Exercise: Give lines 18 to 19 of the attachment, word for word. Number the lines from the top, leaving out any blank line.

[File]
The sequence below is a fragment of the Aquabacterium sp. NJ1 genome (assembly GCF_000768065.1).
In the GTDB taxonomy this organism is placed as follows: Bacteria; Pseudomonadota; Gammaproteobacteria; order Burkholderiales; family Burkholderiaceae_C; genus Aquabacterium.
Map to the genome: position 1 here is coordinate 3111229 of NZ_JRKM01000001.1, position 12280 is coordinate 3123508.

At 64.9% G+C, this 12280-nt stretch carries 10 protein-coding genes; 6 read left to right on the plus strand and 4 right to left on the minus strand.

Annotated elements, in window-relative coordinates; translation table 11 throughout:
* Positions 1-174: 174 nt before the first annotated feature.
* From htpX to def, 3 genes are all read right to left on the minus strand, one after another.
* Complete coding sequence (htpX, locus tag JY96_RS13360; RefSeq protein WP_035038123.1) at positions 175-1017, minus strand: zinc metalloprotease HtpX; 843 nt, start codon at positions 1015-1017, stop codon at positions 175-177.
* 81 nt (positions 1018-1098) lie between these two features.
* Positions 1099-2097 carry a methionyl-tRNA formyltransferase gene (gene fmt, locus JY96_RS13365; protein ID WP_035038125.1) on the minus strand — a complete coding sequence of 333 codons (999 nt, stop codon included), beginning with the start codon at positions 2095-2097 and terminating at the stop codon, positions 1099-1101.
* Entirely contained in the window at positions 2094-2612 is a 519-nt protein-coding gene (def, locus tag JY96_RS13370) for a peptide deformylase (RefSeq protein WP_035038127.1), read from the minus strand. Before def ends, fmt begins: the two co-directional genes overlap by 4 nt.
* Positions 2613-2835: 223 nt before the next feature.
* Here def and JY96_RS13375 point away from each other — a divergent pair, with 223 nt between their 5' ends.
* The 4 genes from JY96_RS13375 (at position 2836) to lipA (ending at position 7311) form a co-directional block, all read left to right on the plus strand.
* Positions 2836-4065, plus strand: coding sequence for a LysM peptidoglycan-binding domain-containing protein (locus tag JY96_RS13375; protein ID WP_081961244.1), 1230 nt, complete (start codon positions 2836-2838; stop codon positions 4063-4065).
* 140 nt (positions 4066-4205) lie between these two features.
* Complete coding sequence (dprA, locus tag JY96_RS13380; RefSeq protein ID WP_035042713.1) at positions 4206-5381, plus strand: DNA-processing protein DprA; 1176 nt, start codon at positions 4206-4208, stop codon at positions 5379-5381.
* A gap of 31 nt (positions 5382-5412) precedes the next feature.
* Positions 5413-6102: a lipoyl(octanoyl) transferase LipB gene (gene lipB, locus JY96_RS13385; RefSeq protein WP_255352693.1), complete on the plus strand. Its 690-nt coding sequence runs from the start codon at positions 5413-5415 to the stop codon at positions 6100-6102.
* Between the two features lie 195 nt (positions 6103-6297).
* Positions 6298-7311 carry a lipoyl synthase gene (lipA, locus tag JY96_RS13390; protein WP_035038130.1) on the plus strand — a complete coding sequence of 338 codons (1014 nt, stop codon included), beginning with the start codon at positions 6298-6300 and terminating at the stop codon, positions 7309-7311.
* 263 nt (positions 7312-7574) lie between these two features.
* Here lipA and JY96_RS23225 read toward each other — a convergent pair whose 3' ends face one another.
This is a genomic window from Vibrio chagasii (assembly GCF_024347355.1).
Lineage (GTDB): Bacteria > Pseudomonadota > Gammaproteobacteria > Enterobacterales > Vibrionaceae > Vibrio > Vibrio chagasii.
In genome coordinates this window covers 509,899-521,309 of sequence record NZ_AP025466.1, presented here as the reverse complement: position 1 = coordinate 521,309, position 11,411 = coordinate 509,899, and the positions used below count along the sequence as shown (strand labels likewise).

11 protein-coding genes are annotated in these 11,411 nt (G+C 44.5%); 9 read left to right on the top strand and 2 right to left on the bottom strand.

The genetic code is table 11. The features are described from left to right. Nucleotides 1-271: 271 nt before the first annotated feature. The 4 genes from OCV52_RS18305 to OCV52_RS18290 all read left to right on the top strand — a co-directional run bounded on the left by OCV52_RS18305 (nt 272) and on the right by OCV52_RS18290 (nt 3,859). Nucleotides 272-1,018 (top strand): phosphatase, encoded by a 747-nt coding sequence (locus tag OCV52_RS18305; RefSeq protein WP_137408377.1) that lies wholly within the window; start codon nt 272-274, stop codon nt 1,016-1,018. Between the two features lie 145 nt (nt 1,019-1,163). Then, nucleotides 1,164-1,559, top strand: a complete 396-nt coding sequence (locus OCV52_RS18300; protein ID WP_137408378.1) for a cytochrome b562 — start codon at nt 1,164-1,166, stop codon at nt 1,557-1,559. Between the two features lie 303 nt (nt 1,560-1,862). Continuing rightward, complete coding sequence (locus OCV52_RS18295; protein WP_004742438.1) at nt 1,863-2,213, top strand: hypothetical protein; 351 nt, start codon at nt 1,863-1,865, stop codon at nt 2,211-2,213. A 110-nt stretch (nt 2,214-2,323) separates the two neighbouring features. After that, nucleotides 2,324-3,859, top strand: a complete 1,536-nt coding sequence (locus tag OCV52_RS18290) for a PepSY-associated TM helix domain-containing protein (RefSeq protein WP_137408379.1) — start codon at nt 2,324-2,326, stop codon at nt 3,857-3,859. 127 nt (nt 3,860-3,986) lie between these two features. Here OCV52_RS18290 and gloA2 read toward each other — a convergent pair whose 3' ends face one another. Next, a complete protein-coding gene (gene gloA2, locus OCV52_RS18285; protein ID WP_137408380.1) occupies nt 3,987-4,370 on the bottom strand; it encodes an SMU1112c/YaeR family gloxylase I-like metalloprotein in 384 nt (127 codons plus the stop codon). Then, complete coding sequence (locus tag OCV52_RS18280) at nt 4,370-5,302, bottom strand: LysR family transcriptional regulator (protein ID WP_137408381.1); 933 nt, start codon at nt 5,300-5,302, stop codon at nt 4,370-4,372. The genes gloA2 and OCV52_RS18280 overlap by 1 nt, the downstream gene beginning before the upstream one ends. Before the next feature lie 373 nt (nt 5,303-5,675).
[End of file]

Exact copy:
* A gap of 31 nt (positions 5382-5412) precedes the next feature.
* Positions 5413-6102: a lipoyl(octanoyl) transferase LipB gene (gene lipB, locus JY96_RS13385; RefSeq protein WP_255352693.1), complete on the plus strand. Its 690-nt coding sequence runs from the start codon at positions 5413-5415 to the stop codon at positions 6100-6102.